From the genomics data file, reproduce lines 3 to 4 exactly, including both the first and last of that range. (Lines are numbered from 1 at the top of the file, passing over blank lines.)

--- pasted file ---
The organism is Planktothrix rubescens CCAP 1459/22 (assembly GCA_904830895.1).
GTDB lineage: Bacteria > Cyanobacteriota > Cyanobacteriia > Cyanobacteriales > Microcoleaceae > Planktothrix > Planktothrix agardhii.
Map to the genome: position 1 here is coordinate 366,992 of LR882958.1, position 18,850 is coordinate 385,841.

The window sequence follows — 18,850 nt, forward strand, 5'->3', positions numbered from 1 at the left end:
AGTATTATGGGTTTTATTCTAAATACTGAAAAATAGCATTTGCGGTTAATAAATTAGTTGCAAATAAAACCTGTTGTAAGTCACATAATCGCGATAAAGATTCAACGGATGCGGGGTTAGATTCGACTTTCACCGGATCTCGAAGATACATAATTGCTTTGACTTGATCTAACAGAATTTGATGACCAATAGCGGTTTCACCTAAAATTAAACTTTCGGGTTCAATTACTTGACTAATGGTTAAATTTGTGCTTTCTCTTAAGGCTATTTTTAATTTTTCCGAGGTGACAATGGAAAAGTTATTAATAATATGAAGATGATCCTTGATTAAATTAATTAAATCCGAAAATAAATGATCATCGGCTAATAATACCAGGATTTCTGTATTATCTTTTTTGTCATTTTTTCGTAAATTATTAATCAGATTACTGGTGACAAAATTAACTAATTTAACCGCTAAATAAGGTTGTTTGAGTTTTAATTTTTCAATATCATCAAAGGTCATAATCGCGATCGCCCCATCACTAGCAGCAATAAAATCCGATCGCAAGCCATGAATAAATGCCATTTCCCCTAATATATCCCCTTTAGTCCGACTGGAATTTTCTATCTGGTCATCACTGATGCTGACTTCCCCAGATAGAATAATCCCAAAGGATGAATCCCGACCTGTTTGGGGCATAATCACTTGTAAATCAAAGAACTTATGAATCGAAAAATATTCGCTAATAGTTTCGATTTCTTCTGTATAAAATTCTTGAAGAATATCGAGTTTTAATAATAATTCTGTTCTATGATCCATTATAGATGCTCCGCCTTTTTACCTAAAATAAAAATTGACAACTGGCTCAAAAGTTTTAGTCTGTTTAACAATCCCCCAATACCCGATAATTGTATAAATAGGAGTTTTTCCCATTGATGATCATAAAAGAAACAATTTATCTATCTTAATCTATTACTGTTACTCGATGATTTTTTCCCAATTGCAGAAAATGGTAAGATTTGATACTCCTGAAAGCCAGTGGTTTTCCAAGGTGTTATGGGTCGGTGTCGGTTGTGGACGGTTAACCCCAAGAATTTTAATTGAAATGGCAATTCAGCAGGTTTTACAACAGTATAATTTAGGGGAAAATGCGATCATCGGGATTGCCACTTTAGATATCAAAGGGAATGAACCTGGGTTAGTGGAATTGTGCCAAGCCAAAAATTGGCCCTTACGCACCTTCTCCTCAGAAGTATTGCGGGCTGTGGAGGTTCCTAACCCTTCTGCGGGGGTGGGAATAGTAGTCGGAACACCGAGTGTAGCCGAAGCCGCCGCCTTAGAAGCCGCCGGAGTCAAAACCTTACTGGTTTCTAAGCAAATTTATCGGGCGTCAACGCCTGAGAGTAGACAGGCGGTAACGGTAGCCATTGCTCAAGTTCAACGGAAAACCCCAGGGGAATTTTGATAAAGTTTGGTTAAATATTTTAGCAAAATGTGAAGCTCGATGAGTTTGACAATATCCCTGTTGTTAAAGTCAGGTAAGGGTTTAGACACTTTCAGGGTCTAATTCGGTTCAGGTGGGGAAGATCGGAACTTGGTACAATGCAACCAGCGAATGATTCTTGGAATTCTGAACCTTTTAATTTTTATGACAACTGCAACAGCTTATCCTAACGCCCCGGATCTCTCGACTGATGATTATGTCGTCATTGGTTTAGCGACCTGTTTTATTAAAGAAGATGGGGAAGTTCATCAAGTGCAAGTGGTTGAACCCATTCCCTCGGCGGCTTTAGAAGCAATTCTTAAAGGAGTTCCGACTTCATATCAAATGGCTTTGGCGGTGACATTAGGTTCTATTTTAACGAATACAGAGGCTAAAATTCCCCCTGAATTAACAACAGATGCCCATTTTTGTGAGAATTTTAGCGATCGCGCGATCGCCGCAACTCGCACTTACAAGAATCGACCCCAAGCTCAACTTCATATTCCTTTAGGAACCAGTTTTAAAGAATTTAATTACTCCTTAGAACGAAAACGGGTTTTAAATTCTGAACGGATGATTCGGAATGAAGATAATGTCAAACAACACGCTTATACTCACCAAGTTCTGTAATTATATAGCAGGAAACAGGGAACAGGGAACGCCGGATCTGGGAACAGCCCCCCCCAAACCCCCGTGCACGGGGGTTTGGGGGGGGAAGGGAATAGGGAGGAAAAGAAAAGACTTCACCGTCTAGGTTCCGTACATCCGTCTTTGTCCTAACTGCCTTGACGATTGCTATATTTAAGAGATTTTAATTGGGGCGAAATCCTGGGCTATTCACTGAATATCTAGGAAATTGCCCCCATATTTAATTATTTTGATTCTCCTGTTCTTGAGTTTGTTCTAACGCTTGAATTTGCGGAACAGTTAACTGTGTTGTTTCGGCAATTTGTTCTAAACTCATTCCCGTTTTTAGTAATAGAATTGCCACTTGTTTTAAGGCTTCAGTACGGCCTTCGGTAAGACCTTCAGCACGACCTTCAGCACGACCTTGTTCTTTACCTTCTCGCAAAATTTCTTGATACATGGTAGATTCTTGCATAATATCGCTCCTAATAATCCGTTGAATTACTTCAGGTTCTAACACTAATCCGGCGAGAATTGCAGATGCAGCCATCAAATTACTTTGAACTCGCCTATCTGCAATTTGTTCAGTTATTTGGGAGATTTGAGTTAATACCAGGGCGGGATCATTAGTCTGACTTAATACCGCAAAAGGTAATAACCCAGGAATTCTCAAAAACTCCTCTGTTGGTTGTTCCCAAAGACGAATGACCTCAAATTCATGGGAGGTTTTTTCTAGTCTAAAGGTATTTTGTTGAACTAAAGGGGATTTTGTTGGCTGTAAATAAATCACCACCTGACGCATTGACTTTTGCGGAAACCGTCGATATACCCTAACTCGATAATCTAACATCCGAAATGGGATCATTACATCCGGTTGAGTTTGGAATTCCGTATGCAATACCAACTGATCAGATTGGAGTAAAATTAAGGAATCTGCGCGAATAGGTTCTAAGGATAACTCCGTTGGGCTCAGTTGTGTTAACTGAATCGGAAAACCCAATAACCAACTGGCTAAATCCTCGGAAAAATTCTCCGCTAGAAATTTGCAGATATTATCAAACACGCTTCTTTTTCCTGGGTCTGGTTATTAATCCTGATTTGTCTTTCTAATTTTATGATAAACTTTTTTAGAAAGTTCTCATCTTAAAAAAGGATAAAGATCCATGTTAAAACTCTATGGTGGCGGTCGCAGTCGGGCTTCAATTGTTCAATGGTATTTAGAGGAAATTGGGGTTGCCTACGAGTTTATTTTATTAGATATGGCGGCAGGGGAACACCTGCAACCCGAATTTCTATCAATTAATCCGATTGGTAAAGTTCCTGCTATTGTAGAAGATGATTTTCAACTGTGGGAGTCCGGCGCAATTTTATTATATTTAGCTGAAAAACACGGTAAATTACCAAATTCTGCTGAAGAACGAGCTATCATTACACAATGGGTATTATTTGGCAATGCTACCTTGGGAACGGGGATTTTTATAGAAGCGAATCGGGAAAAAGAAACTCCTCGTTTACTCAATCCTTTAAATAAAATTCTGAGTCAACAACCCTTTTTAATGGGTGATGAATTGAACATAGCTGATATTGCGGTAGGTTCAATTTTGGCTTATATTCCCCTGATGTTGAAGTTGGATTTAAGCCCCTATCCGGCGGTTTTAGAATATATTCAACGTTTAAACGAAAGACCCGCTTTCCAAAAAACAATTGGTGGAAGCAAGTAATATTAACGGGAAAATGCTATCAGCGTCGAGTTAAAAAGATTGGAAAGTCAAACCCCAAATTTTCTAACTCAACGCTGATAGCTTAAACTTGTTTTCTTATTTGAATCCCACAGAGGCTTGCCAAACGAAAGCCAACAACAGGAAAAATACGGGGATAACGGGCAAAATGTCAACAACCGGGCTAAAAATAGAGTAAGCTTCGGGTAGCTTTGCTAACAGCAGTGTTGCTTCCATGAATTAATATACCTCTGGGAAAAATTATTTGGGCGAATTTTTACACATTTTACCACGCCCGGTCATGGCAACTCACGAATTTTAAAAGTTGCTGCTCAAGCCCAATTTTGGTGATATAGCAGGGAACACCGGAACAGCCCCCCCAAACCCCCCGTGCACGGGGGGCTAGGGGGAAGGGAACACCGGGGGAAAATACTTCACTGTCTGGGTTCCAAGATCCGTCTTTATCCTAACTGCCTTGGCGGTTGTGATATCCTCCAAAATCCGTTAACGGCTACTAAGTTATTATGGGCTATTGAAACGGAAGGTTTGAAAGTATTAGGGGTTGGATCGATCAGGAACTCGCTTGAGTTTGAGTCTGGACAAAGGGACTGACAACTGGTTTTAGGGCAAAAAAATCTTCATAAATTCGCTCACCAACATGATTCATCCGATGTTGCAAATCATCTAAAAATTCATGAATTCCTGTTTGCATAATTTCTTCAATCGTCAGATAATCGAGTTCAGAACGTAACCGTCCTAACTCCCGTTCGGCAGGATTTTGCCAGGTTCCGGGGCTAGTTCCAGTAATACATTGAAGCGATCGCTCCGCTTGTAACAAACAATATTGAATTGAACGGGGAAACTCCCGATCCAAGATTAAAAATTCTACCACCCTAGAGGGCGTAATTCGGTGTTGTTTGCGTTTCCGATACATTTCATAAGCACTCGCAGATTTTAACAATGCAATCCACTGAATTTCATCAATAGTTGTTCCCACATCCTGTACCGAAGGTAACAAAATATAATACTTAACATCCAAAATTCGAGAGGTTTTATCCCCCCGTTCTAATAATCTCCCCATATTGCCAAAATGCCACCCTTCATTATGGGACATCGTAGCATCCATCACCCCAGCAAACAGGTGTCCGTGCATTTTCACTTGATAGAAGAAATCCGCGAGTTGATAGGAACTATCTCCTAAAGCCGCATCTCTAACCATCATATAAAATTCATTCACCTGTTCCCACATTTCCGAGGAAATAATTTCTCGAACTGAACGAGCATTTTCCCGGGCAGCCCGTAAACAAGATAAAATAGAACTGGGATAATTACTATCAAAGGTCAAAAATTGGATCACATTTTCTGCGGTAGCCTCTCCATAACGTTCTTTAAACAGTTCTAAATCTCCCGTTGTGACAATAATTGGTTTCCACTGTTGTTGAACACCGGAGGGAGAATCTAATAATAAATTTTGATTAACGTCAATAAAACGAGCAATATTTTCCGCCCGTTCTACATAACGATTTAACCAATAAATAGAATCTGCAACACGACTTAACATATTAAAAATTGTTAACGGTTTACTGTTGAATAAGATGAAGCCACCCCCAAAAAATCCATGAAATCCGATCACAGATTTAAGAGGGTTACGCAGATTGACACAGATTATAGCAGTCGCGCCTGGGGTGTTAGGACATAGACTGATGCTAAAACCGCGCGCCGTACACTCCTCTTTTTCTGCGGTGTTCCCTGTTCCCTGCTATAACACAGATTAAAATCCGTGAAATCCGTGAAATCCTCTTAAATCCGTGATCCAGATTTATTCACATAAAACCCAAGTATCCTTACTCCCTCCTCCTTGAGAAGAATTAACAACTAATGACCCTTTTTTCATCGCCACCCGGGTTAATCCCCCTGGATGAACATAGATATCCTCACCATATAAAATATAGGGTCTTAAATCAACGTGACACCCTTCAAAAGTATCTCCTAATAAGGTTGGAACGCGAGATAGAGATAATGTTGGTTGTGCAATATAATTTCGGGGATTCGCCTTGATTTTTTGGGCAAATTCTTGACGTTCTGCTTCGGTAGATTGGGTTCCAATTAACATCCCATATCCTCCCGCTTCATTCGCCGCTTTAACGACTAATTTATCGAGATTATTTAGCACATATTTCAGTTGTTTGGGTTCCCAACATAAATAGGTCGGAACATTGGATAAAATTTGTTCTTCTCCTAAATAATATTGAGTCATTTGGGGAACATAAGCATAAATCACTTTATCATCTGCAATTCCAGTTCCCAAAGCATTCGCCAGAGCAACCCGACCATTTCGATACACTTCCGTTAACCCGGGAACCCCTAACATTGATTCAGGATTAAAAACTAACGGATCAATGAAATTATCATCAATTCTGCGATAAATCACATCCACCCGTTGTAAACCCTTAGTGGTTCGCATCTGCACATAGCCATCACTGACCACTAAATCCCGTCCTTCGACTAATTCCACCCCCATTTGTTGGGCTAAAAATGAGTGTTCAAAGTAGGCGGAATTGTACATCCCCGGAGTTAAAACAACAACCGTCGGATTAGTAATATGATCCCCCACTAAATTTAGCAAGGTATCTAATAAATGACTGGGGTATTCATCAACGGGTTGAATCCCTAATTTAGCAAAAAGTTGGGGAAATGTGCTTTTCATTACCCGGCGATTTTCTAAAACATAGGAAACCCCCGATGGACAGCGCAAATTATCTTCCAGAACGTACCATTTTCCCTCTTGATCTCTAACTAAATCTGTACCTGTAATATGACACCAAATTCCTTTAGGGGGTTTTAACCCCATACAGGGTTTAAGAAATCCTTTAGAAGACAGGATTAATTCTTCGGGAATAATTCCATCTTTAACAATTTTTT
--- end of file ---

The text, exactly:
Map to the genome: position 1 here is coordinate 366,992 of LR882958.1, position 18,850 is coordinate 385,841.

The window sequence follows — 18,850 nt, forward strand, 5'->3', positions numbered from 1 at the left end: